Legalization of the drug may lead to an increased number of DUI drivers. Canada recently overhauled the laws for driving while impaired to include allowing roadside tests for THC, the psychoactive ingredient in marijuana. Roadside testing may or may not be accurate. There is not enough evidence to determine how long THC stays in the system. If you’ve been stopped and tested positive for THC, call 587-410-2500 and talk to one of our lawyers about a defense.

What You Need to Know

Canada’s federal system has legalized marijuana consumption, but the provinces each have their own regulations. While growing up to four plants in a residence is considered legal by legislation, in Quebec and Manitoba it is banned.

Canadians crossing the border will likely be subjected to questions from U.S. border control guards regarding drug use. The border is policed by federal law which prohibits possession, distribution, sale, and production of cannabis. You could be denied entry, detained, or even banned from ever crossing the border if you admit to cannabis use. It’s a catch-22 for Canadians. Lie about ever trying cannabis and, if you don’t get caught, be admitted to the U.S (unless they don’t believe you). Or be truthful about smoking cannabis and risk being denied entry for that day or forever. Refusal to answer can result in being barred from the U.S. for life. NEXUS card holders for commuting across the border who admit to using marijuana will lose their cards. There is one way to work around a lifetime ban on entry into the U.S. Your lawyer can assist you in applying for a waiver to allow you to enter the U.S. for up to five years. Ask us about it.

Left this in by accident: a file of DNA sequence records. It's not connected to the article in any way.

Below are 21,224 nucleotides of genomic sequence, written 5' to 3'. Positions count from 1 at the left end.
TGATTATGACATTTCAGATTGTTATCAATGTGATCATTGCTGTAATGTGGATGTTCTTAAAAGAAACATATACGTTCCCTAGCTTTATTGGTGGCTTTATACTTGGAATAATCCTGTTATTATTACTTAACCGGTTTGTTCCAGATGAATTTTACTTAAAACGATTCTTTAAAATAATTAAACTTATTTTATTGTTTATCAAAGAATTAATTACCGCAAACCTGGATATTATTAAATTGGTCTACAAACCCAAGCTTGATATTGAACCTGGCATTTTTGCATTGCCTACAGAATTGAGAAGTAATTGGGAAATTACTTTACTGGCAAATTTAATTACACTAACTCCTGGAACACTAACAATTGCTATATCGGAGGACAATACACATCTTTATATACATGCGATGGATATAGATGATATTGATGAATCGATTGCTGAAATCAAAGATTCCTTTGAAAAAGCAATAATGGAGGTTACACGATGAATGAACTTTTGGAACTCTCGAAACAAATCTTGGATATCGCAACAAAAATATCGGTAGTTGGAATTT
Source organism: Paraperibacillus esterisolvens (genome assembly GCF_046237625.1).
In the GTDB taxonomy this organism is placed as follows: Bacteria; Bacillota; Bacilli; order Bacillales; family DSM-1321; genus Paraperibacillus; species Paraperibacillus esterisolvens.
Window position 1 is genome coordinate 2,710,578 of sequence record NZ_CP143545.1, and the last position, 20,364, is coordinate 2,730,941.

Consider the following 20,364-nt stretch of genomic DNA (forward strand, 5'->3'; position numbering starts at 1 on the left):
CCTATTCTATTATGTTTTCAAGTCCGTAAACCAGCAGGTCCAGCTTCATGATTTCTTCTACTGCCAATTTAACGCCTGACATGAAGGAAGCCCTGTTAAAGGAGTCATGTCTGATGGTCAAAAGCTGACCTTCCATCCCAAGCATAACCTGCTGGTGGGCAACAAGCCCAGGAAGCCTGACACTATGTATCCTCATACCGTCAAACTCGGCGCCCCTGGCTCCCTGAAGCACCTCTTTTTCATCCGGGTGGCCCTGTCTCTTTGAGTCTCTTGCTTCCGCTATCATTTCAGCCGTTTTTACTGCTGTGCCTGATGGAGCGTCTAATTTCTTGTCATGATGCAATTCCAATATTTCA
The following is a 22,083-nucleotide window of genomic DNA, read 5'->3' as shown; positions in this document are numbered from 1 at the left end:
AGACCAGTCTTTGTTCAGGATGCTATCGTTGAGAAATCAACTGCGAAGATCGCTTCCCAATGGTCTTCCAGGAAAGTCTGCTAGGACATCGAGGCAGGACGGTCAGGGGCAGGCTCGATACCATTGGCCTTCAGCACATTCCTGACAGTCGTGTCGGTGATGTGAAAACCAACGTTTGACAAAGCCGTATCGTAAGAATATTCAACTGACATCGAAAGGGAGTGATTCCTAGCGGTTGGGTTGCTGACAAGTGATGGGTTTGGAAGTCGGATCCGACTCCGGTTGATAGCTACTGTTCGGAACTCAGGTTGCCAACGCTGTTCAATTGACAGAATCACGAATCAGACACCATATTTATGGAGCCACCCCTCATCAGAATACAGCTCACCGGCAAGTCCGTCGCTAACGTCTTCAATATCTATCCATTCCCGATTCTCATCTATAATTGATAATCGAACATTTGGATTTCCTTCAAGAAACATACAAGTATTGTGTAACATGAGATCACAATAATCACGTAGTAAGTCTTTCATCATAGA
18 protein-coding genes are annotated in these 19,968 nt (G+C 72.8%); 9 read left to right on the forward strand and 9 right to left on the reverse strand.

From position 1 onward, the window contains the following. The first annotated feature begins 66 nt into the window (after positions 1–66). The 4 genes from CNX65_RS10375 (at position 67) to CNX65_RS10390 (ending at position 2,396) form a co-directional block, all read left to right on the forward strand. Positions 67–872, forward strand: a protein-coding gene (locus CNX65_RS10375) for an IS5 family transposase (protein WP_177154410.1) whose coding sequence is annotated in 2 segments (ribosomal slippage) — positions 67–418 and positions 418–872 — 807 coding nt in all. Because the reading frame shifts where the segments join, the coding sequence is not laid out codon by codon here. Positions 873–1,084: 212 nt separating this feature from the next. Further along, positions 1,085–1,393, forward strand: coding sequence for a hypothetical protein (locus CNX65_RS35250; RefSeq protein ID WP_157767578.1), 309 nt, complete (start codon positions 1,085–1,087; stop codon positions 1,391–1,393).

Many U.S. states that share a border with Canada have adopted legislation to legalize marijuana. This muddies the waters even more with state/federal laws in opposition. You may be charged with possession or drug smuggling at border crossings even though the state you are entering has legalized cannabis. This may incur high fines and/or jail time.

Immigration Law

If you have been detained, denied entry to, or barred from entry into the U.S. due to cannabis use, consult with one of the lawyers at Verhaeghe Law Office 587-410-2500 to discuss your options.

Splitting Up in a Common Law Relationship

Splitting Up in a Common Law Relationship

Splitting Up in a Common Law Relationship

There are many reasons a couple may choose to not get married. Financial matters, personal issues, long distance, and other factors may all contribute to that decision. Many couples today don’t feel marriage is necessary and would rather retain their independence.